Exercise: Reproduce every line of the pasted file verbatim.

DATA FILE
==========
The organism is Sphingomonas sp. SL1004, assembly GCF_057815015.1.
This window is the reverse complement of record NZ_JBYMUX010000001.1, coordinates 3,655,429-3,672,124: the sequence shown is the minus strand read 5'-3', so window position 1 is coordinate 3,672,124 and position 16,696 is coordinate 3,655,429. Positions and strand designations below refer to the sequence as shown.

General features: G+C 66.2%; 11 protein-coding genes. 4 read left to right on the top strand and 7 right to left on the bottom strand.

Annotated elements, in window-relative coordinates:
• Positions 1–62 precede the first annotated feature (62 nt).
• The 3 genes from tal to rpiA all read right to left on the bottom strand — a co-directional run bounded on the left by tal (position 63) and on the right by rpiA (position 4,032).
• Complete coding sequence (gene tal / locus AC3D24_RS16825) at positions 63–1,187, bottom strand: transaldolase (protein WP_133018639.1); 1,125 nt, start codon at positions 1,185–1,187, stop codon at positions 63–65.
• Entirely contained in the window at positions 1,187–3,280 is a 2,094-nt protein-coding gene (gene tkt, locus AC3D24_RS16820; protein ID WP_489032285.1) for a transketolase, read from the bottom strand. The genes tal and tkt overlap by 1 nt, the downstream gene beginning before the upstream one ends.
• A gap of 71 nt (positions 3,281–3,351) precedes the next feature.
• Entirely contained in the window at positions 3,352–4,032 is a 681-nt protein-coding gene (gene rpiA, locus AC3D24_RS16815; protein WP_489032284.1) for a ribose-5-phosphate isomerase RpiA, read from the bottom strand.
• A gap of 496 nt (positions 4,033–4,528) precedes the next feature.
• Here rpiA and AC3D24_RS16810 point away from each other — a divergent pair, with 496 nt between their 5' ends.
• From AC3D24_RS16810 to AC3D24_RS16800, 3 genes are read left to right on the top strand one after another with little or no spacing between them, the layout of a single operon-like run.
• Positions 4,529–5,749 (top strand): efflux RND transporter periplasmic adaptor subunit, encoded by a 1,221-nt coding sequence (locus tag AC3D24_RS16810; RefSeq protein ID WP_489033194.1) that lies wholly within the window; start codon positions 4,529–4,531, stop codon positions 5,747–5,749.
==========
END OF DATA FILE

The organism is Sphingomonas sp. SL1004, assembly GCF_057815015.1.
This window is the reverse complement of record NZ_JBYMUX010000001.1, coordinates 3,655,429-3,672,124: the sequence shown is the minus strand read 5'-3', so window position 1 is coordinate 3,672,124 and position 16,696 is coordinate 3,655,429. Positions and strand designations below refer to the sequence as shown.

General features: G+C 66.2%; 11 protein-coding genes. 4 read left to right on the top strand and 7 right to left on the bottom strand.

Annotated elements, in window-relative coordinates:
• Positions 1–62 precede the first annotated feature (62 nt).
• The 3 genes from tal to rpiA all read right to left on the bottom strand — a co-directional run bounded on the left by tal (position 63) and on the right by rpiA (position 4,032).
• Complete coding sequence (gene tal / locus AC3D24_RS16825) at positions 63–1,187, bottom strand: transaldolase (protein WP_133018639.1); 1,125 nt, start codon at positions 1,185–1,187, stop codon at positions 63–65.
• Entirely contained in the window at positions 1,187–3,280 is a 2,094-nt protein-coding gene (gene tkt, locus AC3D24_RS16820; protein ID WP_489032285.1) for a transketolase, read from the bottom strand. The genes tal and tkt overlap by 1 nt, the downstream gene beginning before the upstream one ends.
• A gap of 71 nt (positions 3,281–3,351) precedes the next feature.
• Entirely contained in the window at positions 3,352–4,032 is a 681-nt protein-coding gene (gene rpiA, locus AC3D24_RS16815; protein WP_489032284.1) for a ribose-5-phosphate isomerase RpiA, read from the bottom strand.
• A gap of 496 nt (positions 4,033–4,528) precedes the next feature.
• Here rpiA and AC3D24_RS16810 point away from each other — a divergent pair, with 496 nt between their 5' ends.
• From AC3D24_RS16810 to AC3D24_RS16800, 3 genes are read left to right on the top strand one after another with little or no spacing between them, the layout of a single operon-like run.
• Positions 4,529–5,749 (top strand): efflux RND transporter periplasmic adaptor subunit, encoded by a 1,221-nt coding sequence (locus tag AC3D24_RS16810; RefSeq protein ID WP_489033194.1) that lies wholly within the window; start codon positions 4,529–4,531, stop codon positions 5,747–5,749.